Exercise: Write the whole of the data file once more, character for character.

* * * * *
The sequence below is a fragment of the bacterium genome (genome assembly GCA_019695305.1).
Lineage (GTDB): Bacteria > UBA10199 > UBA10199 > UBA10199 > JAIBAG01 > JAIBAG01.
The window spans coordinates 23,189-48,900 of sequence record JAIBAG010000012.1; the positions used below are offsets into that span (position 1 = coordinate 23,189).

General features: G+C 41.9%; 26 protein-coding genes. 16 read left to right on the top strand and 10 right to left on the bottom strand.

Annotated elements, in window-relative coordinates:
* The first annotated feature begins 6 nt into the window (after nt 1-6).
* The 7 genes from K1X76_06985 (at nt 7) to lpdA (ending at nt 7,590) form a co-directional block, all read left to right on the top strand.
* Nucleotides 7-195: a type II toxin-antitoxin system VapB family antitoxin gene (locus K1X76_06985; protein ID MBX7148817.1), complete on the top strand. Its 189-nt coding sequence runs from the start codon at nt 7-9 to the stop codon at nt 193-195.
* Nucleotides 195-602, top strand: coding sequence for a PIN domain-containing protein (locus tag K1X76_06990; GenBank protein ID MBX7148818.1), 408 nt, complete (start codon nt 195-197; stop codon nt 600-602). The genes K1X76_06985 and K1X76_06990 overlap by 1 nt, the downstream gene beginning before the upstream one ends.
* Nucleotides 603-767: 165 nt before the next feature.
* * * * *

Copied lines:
The sequence below is a fragment of the bacterium genome (genome assembly GCA_019695305.1).
Lineage (GTDB): Bacteria > UBA10199 > UBA10199 > UBA10199 > JAIBAG01 > JAIBAG01.
The window spans coordinates 23,189-48,900 of sequence record JAIBAG010000012.1; the positions used below are offsets into that span (position 1 = coordinate 23,189).

General features: G+C 41.9%; 26 protein-coding genes. 16 read left to right on the top strand and 10 right to left on the bottom strand.

Annotated elements, in window-relative coordinates:
* The first annotated feature begins 6 nt into the window (after nt 1-6).
* The 7 genes from K1X76_06985 (at nt 7) to lpdA (ending at nt 7,590) form a co-directional block, all read left to right on the top strand.
* Nucleotides 7-195: a type II toxin-antitoxin system VapB family antitoxin gene (locus K1X76_06985; protein ID MBX7148817.1), complete on the top strand. Its 189-nt coding sequence runs from the start codon at nt 7-9 to the stop codon at nt 193-195.
* Nucleotides 195-602, top strand: coding sequence for a PIN domain-containing protein (locus tag K1X76_06990; GenBank protein ID MBX7148818.1), 408 nt, complete (start codon nt 195-197; stop codon nt 600-602). The genes K1X76_06985 and K1X76_06990 overlap by 1 nt, the downstream gene beginning before the upstream one ends.
* Nucleotides 603-767: 165 nt before the next feature.